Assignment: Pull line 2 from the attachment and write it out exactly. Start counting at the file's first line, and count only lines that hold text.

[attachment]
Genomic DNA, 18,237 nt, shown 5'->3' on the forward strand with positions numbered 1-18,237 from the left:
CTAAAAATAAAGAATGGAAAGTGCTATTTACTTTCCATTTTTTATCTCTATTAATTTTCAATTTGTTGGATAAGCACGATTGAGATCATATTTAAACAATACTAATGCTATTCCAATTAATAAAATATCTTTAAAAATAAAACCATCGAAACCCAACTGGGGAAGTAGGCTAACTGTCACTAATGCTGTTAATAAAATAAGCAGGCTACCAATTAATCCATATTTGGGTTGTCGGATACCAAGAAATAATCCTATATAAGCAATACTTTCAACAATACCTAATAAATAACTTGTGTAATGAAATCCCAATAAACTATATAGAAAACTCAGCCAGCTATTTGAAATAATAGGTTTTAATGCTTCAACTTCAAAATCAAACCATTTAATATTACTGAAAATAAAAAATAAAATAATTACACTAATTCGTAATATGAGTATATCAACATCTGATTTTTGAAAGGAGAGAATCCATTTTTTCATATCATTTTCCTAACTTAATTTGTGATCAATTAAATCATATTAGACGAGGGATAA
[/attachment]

CTAAAAATAAAGAATGGAAAGTGCTATTTACTTTCCATTTTTTATCTCTATTAATTTTCAATTTGTTGGATAAGCACGATTGAGATCATATTTAAACAATACTAATGCTATTCCAATTAATAAAATATCTTTAAAAATAAAACCATCGAAACCCAACTGGGGAAGTAGGCTAACTGTCACTAATGCTGTTAATAAAATAAGCAGGCTACCAATTAATCCATATTTGGGTTGTCGGATACCAAGAAATAATCCTATATAAGCAATACTTTCAACAATACCTAATAAATAACTTGTGTAATGAAATCCCAATAAACTATATAGAAAACTCAGCCAGCTATTTGAAATAATAGGTTTTAATGCTTCAACTTCAAAATCAAACCATTTAATATTACTGAAAATAAAAAATAAAATAATTACACTAATTCGTAATATGAGTATATCAACATCTGATTTTTGAAAGGAGAGAATCCATTTTTTCATATCATTTTCCTAACTTAATTTGTGATCAATTAAATCATATTAGACGAGGGATAA